Metaphorically, I am rooted in soil – it is composed of all the experiences that I’ve had. The way plants will absorb nutrients from the soil, I absorb things from the experiences of my life. The quality of the things I absorb shape how I view myself and the world around me. Absorbing positive experiences shapes a positive outlook, and absorbing negative experiences can lead to a negative outlook.

But not all experiences are absorbed right away. Sometimes, they happen and I don’t really pay attention to them. Thankfully those events are generally neutral. They are things like holding the door open for someone else, they happen, but they don’t really register as something important. But there are other things, like some of the personal things I learned while I studied that I can’t ignore.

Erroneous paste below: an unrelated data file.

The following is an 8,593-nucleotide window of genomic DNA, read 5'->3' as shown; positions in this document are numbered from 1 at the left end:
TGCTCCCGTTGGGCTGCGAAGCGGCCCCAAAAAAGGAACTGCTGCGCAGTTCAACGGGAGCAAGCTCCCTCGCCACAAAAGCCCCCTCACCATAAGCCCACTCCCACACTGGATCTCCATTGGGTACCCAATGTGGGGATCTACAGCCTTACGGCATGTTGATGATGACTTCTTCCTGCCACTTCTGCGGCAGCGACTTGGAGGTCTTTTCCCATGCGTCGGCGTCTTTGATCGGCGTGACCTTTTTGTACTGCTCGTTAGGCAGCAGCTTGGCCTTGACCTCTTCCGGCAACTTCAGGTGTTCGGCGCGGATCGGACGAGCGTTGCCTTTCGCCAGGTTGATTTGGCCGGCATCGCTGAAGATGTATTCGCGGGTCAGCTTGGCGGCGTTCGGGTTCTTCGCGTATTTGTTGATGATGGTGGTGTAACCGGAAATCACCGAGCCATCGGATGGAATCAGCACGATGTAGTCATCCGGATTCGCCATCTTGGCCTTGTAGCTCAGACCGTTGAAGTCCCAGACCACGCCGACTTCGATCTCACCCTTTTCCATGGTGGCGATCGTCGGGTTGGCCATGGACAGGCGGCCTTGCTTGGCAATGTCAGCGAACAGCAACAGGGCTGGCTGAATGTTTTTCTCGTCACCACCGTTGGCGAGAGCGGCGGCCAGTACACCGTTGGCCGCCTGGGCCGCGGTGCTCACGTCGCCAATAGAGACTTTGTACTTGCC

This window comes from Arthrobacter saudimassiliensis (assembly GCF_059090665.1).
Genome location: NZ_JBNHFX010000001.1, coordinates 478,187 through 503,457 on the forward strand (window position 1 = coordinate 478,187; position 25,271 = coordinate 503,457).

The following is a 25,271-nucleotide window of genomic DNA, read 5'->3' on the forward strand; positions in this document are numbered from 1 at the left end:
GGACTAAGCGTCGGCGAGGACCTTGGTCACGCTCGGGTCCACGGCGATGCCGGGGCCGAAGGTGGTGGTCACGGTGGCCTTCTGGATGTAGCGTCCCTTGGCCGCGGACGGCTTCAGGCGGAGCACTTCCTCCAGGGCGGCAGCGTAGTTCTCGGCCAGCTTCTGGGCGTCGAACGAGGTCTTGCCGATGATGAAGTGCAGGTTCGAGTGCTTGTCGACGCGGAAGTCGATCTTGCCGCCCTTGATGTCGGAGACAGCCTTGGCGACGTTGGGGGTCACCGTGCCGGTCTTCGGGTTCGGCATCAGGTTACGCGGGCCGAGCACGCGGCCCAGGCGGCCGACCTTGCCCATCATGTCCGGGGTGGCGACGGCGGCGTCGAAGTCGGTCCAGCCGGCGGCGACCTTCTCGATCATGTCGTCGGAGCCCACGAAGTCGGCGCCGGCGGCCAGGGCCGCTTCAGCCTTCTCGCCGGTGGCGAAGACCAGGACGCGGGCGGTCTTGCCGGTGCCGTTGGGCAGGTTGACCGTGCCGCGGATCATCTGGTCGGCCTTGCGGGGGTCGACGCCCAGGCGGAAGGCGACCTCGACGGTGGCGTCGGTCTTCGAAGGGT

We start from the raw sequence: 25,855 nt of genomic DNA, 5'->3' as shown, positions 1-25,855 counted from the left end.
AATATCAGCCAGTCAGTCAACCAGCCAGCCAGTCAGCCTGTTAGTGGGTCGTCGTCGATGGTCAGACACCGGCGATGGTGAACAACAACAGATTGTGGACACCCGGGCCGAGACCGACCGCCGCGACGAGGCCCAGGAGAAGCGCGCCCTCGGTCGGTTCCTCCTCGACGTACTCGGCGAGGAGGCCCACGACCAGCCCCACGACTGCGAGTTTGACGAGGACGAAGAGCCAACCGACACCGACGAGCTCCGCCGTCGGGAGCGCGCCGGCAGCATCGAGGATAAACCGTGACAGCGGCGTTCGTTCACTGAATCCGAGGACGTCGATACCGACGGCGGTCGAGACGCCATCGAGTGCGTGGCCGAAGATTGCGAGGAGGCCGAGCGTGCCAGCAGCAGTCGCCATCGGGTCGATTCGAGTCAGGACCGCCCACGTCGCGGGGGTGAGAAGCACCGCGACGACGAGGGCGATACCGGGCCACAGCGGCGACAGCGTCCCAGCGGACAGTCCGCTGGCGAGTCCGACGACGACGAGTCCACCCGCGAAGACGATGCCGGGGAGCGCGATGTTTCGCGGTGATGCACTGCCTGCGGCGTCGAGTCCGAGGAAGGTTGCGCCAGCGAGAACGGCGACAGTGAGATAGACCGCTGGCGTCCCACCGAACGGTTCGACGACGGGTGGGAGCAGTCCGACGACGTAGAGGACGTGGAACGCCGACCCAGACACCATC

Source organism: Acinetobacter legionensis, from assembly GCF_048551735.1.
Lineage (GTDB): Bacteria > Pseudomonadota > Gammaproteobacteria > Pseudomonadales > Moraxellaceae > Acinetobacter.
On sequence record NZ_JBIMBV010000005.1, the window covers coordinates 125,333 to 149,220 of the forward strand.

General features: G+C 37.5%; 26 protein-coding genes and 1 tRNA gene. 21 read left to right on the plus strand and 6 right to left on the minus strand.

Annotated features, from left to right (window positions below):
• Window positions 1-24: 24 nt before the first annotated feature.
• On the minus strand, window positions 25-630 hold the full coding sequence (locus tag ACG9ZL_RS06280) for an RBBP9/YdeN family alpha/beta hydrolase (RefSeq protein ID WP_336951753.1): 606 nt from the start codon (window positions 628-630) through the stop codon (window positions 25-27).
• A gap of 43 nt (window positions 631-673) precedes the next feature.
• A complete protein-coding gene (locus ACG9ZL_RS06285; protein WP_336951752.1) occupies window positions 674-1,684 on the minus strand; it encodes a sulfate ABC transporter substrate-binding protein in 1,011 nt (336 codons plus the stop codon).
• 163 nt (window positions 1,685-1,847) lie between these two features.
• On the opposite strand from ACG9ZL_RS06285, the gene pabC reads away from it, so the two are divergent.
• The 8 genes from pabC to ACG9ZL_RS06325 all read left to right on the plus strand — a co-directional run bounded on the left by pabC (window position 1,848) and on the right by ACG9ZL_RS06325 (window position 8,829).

When I can’t ignore an event, the temptation is to wish that I could go back and relive it over and over again – this is nostalgia. It is wishful, and never going to happen. More importantly, it can get out of hand and be unhealthy because I never get passed it. I am so focused on wishing that I can go back in time, that I’m not open to what is going on right now.

Over the weekend, I felt at peace with all the memories of my time at school. I learned a lot, but they are the lessons that influence my life now. I don’t want to go back and re-live my time in study group, or getting coffee with friends, or eating sushi. It’s not because I don’t miss it, but because I learned important things – like valuing deep conversations, and diversity in my friendships – and I can find these things in new places and ways, with new people. This opens up new possibilities, and that is exciting. The excitement outweighs any nostalgia, and almost balances out the loneliness that inevitably comes with moving somewhere new.